Senior Correspondent, bdnews24.com
Published: 2022-05-22 14:11:26 BdST
Salim turned himself in the court and pleaded for bail in the case on Sunday, but Judge Shahidul Islam of the Dhaka Seventh Special Judge’s Court scrapped his plea.
The defence lawyers petitioned for Salim’s bail based on his appeal and any other cause. ACC counsel Mosharraf Hossain Kazol opposed the motion.
Salim’s lawyers also requested he be granted first class privileges in jail as a member of parliament. The defence also demanded proper medical treatment in jail, saying that Haji Salim had lost the ability to speak due to brain haemorrhage.
Judge Shahidul ordered that the decision on whether to grant the privileges should be taken in line with the prison code.
Haji Salim arrived at the court premises by car at 3pm. Large numbers of his supporters and party activists gathered at the court a few hours before his arrival. Additional police were deployed at the court gates and the nearby area.
Salim has been at the risk of losing his membership in parliament since the High Court confirmed his 10-year jail term in March 2021.
The parliament has not made a decision about his membership.
The High Court also ordered the MP Dhaka-7 constituency to turn himself in within a month after the trial court receives a copy of the verdict.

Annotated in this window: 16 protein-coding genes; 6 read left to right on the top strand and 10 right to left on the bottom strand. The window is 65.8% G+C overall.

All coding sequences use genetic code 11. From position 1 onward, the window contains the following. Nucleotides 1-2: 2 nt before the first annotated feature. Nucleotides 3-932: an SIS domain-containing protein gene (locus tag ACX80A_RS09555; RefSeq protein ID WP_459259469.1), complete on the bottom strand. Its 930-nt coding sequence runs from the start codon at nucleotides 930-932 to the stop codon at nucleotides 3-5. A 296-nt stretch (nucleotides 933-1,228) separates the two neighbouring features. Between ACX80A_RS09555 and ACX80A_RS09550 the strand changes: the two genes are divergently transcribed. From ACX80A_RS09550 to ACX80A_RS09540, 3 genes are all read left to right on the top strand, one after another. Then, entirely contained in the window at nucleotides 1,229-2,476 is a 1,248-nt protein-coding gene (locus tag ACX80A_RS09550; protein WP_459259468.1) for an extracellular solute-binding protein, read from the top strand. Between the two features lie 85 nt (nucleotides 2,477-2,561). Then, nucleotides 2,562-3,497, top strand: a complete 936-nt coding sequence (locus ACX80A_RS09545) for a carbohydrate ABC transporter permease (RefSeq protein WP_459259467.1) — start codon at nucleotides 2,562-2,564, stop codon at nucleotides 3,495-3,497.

The ACC filed the case against Salim in 2007, when a military-backed caretaker government was running the country.
According to the MP’s counsel, Pran Nath Debnath, the trial court received a copy of the order on Apr 25, which meant Salim had until May 24 to surrender.
Salim recently caused serious controversy after leaving the country on Apr 30.
At the time, an aide to the lawmaker said Salim left for Bangkok for medical treatment and would return shortly. Salim did return on May 5.
However, the controversy did not end there. Parallels were drawn with the situation faced by BNP chief Khaleda Zia, who is barred from going abroad for treatment for her prison-term in graft cases.
There was significant debate about the legality of the government allowing the MP to fly abroad. ACC counsel Khurshid Alam Khan said Haji Selim did not have any “legal option” to travel abroad as a convict.
Home Minister Asaduzzaman Khan, however, did not agree with the ACC’s legal opinion, saying Salim’s trip abroad was legal.
“As far as the legal question is concerned, his trip came before the High Court decision,” he said during a recent briefing.
“He is a member of parliament. He respects the law. His trip abroad was in line with the law.”
Asked whether a convict could make such a trip, the home minister said: “You know that when the High Court delivers its verdict, there is an official written version. The verdict was announced, but it has not been officially implemented. He left and returned before it was implemented.”